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Loving: An unlikely love story that marked history

Greek philosopher Heraclitus of Ephesus is quoted as saying, “Change is the only constant in life.” And indeed, the idea of change is one of the key themes of the new film, Loving, from writer/director Jeff Nichols.

A quiet, steady love

Loving is the true story of Richard and Mildred Loving, an interracial couple living in 1950’s Virginia. As the film begins, Mildred, an African-American woman, informs Richard, a white man, that she’s pregnant with their child. Soon after, he proposes marriage. But before the nuptials, we see a couple deeply in love with one another. We see it in subtle looks and small gestures. They are a quiet, reserved couple, easy to root for. They love their families, they enjoy spending time at drag races and have fun with their friends on the weekends in a small community where many of the white and black people spend time together without a second thought.

Richard is a simple, hard-working man who loves Mildred. He takes her to Washington, D.C., where interracial marriage is legal, and the two are wed in a small ceremony in 1958. Only a few weeks after their return home to Virginia, police break open their door in the middle of the night, pulling the pair out of bed and arresting them for violation of the state’s marriage law. Richard spends the night in jail, but Mildred ends up having to spend several nights behind bars. Soon after the ordeal, they go before the judge. To avoid significant jail time, the Lovings plead guilty and are forced to move away from Virginia. They leave friends, family and the only community either of them had ever known.

Everything then changes for the Lovings. They moved to the city, when they’d much rather live back home in the country. They begin having children. The Civil Rights movement is in full swing with marches happening just down the street. Certainly the times are changing, but the Loving's situation is not.

A pair of unlikely heroes

After receiving advice from a cousin, Mildred decides to write a letter to Attorney General Robert Kennedy explaining their situation. To her amazement, he responds, recommending their case to the American Civil Liberties Union (ACLU). Soon after, Mildred receives a call from the ACLU asking to meet. Ultimately, they agree to take on the Loving's case at no cost to them. The ACLU lawyers, Bernard Cohen and Philip Hirschkop, try to have the original ruling against the Lovings reversed. They are unsuccessful. But because of that, they are now able to take the Loving’s case all the way to the United States Supreme Court.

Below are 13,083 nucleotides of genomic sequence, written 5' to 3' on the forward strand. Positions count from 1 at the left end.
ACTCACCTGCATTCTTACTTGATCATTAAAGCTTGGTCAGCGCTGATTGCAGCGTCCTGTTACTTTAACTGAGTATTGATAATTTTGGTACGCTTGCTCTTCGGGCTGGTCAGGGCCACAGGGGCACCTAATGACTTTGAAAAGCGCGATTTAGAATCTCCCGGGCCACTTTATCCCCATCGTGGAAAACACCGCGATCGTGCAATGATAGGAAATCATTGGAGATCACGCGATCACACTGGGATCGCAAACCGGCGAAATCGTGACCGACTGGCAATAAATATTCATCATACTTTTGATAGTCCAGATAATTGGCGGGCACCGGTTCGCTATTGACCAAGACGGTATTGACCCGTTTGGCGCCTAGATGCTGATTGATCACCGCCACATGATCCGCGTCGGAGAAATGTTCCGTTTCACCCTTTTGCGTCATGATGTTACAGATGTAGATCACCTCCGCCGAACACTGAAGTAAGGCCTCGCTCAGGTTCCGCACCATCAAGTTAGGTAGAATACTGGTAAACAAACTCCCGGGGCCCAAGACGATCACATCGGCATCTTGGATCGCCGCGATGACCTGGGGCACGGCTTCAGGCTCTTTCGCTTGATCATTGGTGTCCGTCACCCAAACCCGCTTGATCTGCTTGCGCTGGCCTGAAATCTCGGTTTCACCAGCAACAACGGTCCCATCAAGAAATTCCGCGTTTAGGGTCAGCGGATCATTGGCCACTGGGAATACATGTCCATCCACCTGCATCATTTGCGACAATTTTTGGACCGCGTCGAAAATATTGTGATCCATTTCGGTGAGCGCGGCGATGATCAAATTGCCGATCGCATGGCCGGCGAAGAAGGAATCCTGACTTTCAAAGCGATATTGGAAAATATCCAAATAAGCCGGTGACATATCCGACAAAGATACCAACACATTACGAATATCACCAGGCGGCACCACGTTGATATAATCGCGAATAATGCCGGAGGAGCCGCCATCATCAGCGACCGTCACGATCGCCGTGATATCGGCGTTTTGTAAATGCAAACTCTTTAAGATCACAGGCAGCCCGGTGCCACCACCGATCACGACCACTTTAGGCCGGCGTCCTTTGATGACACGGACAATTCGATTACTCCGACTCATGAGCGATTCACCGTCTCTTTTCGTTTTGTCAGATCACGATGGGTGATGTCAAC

When asked by one of his attorneys what he wants the court to know, Richard Loving simply says, “Tell the judge I love my wife.” That statement is simple and basic, yet profound coming from an earnest man of few words.

It’s no spoiler to say that the Supreme Court ultimately sides with the Lovings. Indeed, it’s a landmark ruling that changes the situations and lives of many people in this country. And it provides the Lovings long overdue justice, as well as the opportunity to finally move back to their home in Virginia.

A story of hope

Loving is not your typical crowd-pleaser movie in the traditional sense. Its pace is slow and measured. The sweet beauty of this film lies in the fact that director Nichols prefers restraint and subtlety over loud, exciting moments. To play it any other way would betray who the Lovings actually were as a couple. They elect not to attend the trial. They don’t like the attention and the spotlight. They love each other, their family, and they simply want to be able to live in peace.

Determining to affect social change was never a part of the Loving’s agenda, but perhaps their quiet faithfulness allowed for them to become agents of change.

It would be a mistake not to mention the phenomenal acting in this film. Joel Edgerton, who portrays Richard, completely embodies the hulking man with poor posture and a thick accent. Ruth Negga’s subtle and grounded performance shows off the quiet beauty that makes us root for Mildred. And through these characters’ eyes, we see everything in their world change, yet the one constant through it all is each other.

This quiet, romantic film rooted in love could not have come at a better time—when we see so much division in our country. Many in our history, and even still today, have twisted scripture in such a way as to discourage or outright condemn interracial marriage. This is wrong.

In her Christianity Today review of the film, Kristen O’Neal says, “Different people coming together is one of the most beautiful legacies of the gospel.” This isn’t just a fun fact for my interracially married friends. This is a heavenly notion. And while change can be difficult, as believers, we have a great hope— a hope that Jesus is actively changing things for the better. Indeed, he is making all things new.

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